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Abu Dhabi, UAEThursday 13 December 2018

Indian politicians in the spotlight after deadly riots by sect followers

Government in Haryana state where mobs rampaged is seen as having close ties to sect leader

Indian soldiers stand guard in Panchkula on August 26, 2017, a day after followers of a sect ran riot in the town to protest against the conviction of their leader for rape. Money Sharma / AFP
Indian soldiers stand guard in Panchkula on August 26, 2017, a day after followers of a sect ran riot in the town to protest against the conviction of their leader for rape. Money Sharma / AFP

One image said it all.

The photo splashed across the front page of the Indian Express newspaper on Saturday showed a mob, rioting after their sect's leader was convicted of rape, chasing a squad of policemen.

The men hold sticks and stones; the policemen are armed and fitted out with riot gear — helmets, armoured vests and protective shields. Even so, they are running away, scrambling over a divider to get to the other side of the road.

The photo captures not only the mayhem in Haryana on Friday that left 30 dead, 250 injured, and property worth millions damaged, but also the abject retreat of the state's authorities in the face of violence that had been fully expected.

Nearly 150,000 followers of the Dera Sacha Sauda — a sect led by the self-styled guru Gurmeet Ram Rahim Singh — had gathered near the courthouse in the town of Panchkula well before it announced its verdict on Friday afternoon.

After Singh was pronounced guilty, his followers went on a rampage, attacking TV broadcast vans, setting buildings on fire, stopping traffic and stoning police. By evening, as smoke rose over the town, the army was called in to restore law and order. Troops had quelled the violence by late Friday night.

There were no outbreaks of violence on Saturday, although the army cordoned off the sect's headquarters in the town of Sirsa in Haryana. About 10,000 of Singh's followers are believed to be in the campus.

The state government's failure to prevent the riots drew criticism from political rivals and even the high court for Punjab and Haryana. "You let Panchkula burn for your political motives," the court said in a statement on Saturday.

The sect's followers had gathered in Panchkula despite the state government banning gatherings five or more people in the town, under a legal provision that is used across India to prevent or quell riots. But the state police failed to enforce the government order.

“Lapses have been identified and we are taking appropriate steps,” the Haryana chief minister, Manohar Lal Khattar, said after the riots erupted. He said the crowd was “a very big mob” that was difficult to control.

Mr Khattar’s office released a statement later claiming that “some anti-social elements [that] got mixed up with the followers of Dera Sacha Sauda … resorted to action and disturbed the peace.”

Rajnath Singh, India’s home minister, also defended Mr Khattar’s handling of the situation, and his government's failure to prevent the sect’s followers from assembling. “In a democracy, how can you stop movement of people altogether?” he said.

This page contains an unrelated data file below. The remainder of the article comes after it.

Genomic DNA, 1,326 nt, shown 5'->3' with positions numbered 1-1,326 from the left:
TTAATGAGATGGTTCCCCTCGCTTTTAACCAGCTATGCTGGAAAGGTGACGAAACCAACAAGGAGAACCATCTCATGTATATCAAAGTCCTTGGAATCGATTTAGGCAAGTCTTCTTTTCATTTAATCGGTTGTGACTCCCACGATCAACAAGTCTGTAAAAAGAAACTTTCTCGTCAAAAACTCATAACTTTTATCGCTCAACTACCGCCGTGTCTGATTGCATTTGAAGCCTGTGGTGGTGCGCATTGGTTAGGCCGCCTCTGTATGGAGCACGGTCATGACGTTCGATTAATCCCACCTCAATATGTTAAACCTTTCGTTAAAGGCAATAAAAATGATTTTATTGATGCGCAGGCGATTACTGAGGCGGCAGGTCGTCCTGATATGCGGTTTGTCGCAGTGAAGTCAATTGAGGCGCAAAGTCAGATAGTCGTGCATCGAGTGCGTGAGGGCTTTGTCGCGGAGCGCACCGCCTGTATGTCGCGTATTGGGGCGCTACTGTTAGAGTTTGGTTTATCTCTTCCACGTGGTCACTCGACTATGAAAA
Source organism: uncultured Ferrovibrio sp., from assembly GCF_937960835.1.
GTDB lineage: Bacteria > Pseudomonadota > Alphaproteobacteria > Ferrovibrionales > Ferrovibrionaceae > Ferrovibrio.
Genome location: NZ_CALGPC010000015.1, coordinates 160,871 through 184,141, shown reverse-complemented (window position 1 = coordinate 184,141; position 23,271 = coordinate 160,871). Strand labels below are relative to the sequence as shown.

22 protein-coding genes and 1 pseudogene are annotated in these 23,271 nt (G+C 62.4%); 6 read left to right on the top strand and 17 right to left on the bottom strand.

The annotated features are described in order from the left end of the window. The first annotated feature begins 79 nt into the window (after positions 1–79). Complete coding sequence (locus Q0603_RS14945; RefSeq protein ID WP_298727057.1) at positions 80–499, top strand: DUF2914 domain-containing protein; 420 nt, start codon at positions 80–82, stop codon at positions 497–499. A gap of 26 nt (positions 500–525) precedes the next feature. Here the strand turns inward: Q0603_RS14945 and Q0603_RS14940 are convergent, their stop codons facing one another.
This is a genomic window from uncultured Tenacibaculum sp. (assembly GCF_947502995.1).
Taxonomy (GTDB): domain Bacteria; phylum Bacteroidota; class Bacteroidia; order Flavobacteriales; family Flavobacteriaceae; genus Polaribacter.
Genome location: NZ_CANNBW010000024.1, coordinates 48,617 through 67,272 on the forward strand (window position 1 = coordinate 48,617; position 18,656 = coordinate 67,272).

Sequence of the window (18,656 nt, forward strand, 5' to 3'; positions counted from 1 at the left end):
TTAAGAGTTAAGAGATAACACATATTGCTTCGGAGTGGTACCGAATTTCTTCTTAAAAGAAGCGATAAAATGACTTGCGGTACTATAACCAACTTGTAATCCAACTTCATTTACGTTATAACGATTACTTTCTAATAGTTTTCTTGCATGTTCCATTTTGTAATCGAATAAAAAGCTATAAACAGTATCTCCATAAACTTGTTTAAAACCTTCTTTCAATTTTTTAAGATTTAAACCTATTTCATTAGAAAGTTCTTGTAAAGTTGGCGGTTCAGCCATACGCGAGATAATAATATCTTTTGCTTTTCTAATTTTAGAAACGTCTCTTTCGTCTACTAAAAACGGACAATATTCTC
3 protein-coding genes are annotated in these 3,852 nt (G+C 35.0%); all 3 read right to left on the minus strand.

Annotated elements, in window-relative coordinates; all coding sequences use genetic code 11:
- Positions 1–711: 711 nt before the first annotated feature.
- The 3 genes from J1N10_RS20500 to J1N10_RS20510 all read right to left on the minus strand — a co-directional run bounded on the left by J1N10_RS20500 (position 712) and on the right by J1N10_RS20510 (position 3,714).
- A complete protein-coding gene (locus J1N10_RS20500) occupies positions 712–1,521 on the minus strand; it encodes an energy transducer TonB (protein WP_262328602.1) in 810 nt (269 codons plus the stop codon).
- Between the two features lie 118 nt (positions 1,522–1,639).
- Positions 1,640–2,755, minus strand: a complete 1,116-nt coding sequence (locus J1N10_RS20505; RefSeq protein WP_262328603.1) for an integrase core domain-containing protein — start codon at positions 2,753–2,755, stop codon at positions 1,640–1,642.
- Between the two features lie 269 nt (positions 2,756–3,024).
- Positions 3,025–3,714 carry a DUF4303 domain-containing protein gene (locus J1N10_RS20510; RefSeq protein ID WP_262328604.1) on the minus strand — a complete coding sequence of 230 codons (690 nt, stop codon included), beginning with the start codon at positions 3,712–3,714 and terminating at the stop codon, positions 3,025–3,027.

However, Mr Singh’s ministry has imposed and effectively implemented the same legal provision used by Mr Khattar's government numerous times. Most recently, it was enforced across parts of Srinagar in Kashmir in June, in anticipation of protests after a civilian was killed by Indian security forces.

Sitaram Yechury, a senior leader of the opposition Communist Party of India (Marxist), suggested the leeway given to the Dera Sacha Sauda followers in Panchkula was because of the close relations between the sect and the Bharatiya Janata Party, the ruling party in Haryana and the federal government.

Mr Yechury said the sect was able to hold Haryana at ransom “solely because the BJP government in the state is in cahoots with it”.

The Dera Sacha Sauda's strong following in Haryana is a valuable asset to politicians seeking votes.

At least three senior ministers in Mr Khattar’s cabinet have made large gifts of money — either personally or through state institutions, to the sect, which is registered as a non-profit.

Ram Bilas Sharma, Haryana’s education minister, granted 5.1 million rupees (Dh300,000) of state funding to the sect earlier this month, ostensibly to help it promote sports education. The cheque was handed to Singh on August 15 during a celebration of his 50th birthday at which he cut a 3,000-kilogram cake.

On Friday, even as the riots were starting in Panchkula, Mr Sharma called the sect’s followers “simple, peace-loving people” who, despite having gathered in large numbers, have “till now … not touched a single plant”.

Prime minister Narendra Modi, who on Twitter called Friday’s violence “deeply distressing,” has praised Singh on numerous occasions in the past. In 2014, seven years after rape charges were first filed against Singh, Mr Modi shared a stage with Singh at a BJP rally in Haryana, ahead of a state election. Mr Modi said he “saluted” Singh or his leadership of his sect.

In turn, Singh called upon his followers at the rally to support the BJP in the election.

Other BJP leaders have spoken up in Singh’s defence even after his conviction for raping two followers in 2002. Subramanian Swamy, a parliamentarian, claimed on Twitter that sending Singh to jail was a part of a political plot to grab his sect’s wealth.

Sakshi Maharaj, another BJP MP, said the verdict was hollow. “Who is right? [Millions] of people who see god in Ram Rahim [Singh] or that girl who filed a complaint?” Mr Maharaj said. “Ram Rahim is a simple man, so he is being harassed.”

Singh, who was flown by helicopter to a jail in the nearby town of Rohtak after his conviction, is to be sentenced on Monday.

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